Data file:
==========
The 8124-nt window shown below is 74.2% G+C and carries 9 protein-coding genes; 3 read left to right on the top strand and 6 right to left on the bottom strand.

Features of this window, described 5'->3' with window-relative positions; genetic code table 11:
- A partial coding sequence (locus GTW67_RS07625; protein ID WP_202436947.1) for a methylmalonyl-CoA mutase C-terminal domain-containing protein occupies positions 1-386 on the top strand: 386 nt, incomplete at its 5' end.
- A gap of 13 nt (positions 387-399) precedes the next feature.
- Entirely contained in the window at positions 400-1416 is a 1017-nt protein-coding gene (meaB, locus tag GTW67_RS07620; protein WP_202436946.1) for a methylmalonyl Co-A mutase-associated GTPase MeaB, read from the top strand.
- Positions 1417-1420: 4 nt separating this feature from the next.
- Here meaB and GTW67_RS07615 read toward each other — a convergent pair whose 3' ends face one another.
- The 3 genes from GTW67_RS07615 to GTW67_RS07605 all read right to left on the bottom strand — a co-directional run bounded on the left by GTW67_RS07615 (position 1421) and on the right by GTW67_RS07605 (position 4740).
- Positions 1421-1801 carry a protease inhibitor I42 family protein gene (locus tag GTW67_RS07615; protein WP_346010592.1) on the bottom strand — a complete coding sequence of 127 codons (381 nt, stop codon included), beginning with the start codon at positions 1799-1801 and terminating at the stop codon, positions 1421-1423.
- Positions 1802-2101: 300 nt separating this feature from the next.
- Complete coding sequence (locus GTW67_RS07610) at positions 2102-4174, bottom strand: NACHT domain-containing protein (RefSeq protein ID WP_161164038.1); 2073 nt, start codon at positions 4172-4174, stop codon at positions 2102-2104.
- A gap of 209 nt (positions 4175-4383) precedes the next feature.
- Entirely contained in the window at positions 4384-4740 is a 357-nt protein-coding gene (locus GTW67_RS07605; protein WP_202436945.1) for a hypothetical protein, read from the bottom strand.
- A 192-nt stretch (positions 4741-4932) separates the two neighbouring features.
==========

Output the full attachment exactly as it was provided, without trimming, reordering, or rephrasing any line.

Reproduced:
The 8124-nt window shown below is 74.2% G+C and carries 9 protein-coding genes; 3 read left to right on the top strand and 6 right to left on the bottom strand.

Features of this window, described 5'->3' with window-relative positions; genetic code table 11:
- A partial coding sequence (locus GTW67_RS07625; protein ID WP_202436947.1) for a methylmalonyl-CoA mutase C-terminal domain-containing protein occupies positions 1-386 on the top strand: 386 nt, incomplete at its 5' end.
- A gap of 13 nt (positions 387-399) precedes the next feature.
- Entirely contained in the window at positions 400-1416 is a 1017-nt protein-coding gene (meaB, locus tag GTW67_RS07620; protein WP_202436946.1) for a methylmalonyl Co-A mutase-associated GTPase MeaB, read from the top strand.
- Positions 1417-1420: 4 nt separating this feature from the next.
- Here meaB and GTW67_RS07615 read toward each other — a convergent pair whose 3' ends face one another.
- The 3 genes from GTW67_RS07615 to GTW67_RS07605 all read right to left on the bottom strand — a co-directional run bounded on the left by GTW67_RS07615 (position 1421) and on the right by GTW67_RS07605 (position 4740).
- Positions 1421-1801 carry a protease inhibitor I42 family protein gene (locus tag GTW67_RS07615; protein WP_346010592.1) on the bottom strand — a complete coding sequence of 127 codons (381 nt, stop codon included), beginning with the start codon at positions 1799-1801 and terminating at the stop codon, positions 1421-1423.
- Positions 1802-2101: 300 nt separating this feature from the next.
- Complete coding sequence (locus GTW67_RS07610) at positions 2102-4174, bottom strand: NACHT domain-containing protein (RefSeq protein ID WP_161164038.1); 2073 nt, start codon at positions 4172-4174, stop codon at positions 2102-2104.
- A gap of 209 nt (positions 4175-4383) precedes the next feature.
- Entirely contained in the window at positions 4384-4740 is a 357-nt protein-coding gene (locus GTW67_RS07605; protein WP_202436945.1) for a hypothetical protein, read from the bottom strand.
- A 192-nt stretch (positions 4741-4932) separates the two neighbouring features.